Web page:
Earlier this week we wrote about the cost of human-factored, malicious cyber attacks. However, there are also other threats that can lead to a malicious attack and data breach. According to this year’s Cost of a Data Breach Report, the stolen or compromised credentials tied for the most frequent cause of malicious data breaches, and took the lead as the most costly form of malicious breach.
The root cause of compromised credentials varies. In some cases, stolen credentials are also related to human-factored social engineering scams such as phishing or business email compromise attacks. In other cases, your login information may have been stolen in a previous breach of online services you may use. Hackers will often sell that data on the dark web, where bad actors can then use the data to carry out new attacks.
Whatever the cause, the threat is real and costly. According to the report, compromised credentials accounted for 1 out of every 5 — or 19% of — reported malicious data breaches. That makes this form of attack tied with cloud misconfiguration as the most frequent cause of a malicious breach. However, stolen credentials tend to cost far more than any other cause of malicious breach. According to the report, the average cost of a breach caused by compromised credentials is $4.77 million — costing businesses nearly $1 million more than other forms of attack.
Given the frequency of data breaches caused by compromised credentials, individuals and businesses alike need to be paying closer attention to how they store, share, and use their login information. Luckily, there are a number of pretty simple steps anyone can take to protect their credentials. Here are just a few:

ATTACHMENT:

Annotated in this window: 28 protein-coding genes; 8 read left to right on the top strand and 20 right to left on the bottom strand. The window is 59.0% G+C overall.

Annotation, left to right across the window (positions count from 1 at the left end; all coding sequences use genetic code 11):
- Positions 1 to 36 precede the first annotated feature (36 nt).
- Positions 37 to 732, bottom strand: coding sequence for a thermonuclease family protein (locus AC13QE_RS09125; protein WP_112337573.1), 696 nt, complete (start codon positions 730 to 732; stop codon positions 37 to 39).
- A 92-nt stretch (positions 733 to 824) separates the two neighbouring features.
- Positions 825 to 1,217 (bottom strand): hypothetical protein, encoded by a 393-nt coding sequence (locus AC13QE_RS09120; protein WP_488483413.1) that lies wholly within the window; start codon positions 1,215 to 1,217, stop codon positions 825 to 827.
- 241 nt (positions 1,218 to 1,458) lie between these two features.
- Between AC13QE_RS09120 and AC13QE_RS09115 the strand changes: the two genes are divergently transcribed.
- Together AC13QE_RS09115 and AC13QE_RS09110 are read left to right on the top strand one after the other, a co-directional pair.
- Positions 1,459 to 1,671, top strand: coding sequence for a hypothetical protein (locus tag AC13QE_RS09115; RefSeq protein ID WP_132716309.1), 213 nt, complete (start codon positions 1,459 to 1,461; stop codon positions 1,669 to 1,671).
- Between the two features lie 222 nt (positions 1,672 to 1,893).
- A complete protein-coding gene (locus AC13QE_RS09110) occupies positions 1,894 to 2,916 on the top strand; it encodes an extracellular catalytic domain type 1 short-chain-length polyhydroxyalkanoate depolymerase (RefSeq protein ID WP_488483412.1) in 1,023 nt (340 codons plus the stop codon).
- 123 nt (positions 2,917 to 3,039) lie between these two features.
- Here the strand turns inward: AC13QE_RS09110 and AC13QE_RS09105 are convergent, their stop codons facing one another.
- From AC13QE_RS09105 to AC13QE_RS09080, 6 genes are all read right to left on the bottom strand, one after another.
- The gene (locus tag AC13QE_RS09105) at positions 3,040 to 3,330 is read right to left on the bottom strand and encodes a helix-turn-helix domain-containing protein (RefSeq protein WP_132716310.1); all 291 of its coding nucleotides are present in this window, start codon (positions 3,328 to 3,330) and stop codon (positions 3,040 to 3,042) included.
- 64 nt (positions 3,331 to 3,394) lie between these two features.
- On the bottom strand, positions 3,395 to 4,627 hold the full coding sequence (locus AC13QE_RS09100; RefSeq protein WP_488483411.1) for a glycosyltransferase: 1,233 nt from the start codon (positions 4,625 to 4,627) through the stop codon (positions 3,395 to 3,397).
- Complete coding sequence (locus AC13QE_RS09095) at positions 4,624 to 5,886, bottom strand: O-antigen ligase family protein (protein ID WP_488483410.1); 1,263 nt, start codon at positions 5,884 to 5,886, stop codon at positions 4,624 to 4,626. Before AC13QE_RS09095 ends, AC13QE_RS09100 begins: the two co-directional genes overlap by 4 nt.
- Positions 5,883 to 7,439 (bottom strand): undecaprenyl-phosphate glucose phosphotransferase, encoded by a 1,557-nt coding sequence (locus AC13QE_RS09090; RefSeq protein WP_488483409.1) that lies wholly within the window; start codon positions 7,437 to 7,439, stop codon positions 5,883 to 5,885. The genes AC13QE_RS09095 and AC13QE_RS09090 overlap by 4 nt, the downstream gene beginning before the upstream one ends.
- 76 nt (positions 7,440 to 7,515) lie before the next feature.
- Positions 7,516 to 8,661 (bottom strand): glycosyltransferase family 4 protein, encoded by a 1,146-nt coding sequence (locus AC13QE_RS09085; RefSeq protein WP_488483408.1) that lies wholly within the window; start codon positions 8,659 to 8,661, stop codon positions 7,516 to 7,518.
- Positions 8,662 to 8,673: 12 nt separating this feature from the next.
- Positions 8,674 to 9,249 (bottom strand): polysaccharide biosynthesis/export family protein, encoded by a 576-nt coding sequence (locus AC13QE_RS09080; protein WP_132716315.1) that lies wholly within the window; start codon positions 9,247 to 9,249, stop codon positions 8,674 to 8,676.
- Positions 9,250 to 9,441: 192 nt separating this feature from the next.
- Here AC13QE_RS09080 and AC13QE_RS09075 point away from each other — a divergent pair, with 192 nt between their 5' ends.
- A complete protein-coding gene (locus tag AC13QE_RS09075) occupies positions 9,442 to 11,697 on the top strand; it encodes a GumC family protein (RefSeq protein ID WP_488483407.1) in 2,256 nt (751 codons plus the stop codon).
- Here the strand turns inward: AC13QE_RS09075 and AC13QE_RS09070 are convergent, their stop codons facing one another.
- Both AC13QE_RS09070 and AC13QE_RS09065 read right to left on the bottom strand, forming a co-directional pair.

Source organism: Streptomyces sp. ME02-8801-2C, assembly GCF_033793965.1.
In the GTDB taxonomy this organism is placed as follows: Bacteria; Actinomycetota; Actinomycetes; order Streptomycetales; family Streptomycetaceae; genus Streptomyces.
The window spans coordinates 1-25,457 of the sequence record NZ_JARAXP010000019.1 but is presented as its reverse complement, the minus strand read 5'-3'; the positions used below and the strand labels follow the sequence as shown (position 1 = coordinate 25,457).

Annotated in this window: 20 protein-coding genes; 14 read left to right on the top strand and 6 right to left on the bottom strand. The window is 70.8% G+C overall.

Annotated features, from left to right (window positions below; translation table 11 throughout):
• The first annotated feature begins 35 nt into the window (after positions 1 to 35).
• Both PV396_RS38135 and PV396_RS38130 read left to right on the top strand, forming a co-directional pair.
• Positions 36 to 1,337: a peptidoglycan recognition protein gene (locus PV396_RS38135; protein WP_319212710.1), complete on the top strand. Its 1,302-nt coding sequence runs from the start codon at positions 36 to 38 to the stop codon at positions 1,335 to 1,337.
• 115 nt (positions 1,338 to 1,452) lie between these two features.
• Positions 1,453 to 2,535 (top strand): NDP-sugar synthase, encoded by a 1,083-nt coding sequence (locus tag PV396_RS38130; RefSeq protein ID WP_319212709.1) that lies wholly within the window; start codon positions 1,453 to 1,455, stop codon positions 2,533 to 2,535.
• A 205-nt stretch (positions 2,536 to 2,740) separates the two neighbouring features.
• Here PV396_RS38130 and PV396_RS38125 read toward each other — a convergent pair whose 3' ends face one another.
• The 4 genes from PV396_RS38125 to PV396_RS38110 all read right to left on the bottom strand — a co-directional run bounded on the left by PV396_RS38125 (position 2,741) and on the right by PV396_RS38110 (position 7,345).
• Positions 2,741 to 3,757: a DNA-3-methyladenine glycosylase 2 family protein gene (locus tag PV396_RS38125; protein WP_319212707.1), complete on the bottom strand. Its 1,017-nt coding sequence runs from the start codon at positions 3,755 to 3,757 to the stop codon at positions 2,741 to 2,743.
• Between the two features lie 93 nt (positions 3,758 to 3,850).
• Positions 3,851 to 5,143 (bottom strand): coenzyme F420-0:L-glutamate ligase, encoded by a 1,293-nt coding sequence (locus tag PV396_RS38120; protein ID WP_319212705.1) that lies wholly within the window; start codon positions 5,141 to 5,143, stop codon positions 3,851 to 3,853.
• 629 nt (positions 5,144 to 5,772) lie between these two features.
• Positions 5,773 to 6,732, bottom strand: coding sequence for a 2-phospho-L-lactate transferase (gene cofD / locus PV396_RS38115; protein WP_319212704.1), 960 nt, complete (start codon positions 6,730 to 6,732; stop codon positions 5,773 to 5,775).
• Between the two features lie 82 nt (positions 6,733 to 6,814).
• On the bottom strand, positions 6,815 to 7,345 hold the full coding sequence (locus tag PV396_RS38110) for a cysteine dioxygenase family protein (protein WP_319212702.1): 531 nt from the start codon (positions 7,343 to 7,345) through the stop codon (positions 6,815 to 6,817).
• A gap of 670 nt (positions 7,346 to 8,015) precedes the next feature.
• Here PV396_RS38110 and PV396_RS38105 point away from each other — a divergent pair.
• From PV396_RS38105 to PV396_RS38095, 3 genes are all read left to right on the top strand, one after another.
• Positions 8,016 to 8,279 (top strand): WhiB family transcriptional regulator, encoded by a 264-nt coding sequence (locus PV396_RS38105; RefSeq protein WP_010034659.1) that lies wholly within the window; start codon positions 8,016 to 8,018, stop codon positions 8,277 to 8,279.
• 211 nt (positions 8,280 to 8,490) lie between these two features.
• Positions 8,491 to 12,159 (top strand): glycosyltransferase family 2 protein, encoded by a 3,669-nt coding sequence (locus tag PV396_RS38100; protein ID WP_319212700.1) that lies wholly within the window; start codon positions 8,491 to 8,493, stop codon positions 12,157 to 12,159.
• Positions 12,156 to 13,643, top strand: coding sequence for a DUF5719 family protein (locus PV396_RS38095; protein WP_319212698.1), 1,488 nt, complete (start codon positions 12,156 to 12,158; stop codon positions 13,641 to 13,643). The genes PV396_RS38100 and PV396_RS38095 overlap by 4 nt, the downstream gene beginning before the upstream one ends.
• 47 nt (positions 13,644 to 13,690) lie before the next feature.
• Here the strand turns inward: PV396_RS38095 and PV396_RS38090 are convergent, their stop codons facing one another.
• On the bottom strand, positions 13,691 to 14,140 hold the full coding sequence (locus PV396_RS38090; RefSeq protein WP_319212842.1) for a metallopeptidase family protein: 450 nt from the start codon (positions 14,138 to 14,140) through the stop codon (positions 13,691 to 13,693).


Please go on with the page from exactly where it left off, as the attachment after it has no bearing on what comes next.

There are now a variety of password managers that can vastly improve your password strength and will help stop you from using the same or similar passwords for every account. In my cases, they can be installed as a browser extension and phone app and will automatically save your credentials when creating an account. Not only are password managers an extremely useful security tool, they are an incredible convenient tool for a time when we all have hundreds of different accounts.
Another important and easy to use tool is multi-factor authentication (MFA), in which you are sent a code after logging in to verify your account. So, even if someone stole your login credentials, they still won’t be able to access your account without a code. While best practice would be to use MFA for any account offers the feature, everyone should at the very least use it for accounts that contain personal or sensitive, such as online bank accounts, social media accounts, and email.
Check Past Compromises
In order to ensure your information is protected, it’s important to know if your credentials have ever been exposed in previous data breaches. Luckily, there is a site that can tell you exactly that. Have I Been Pwned is a free service created and run by cybersecurity expert Troy Hunt, who keeps a database of information compromised during breaches. User’s can go on and search the data to see if their email address or previously used passwords have ever been involved in those breaches. You can also sign up to receive notifications if your email is ever involved in a breach in the future.
Cyber Awareness Training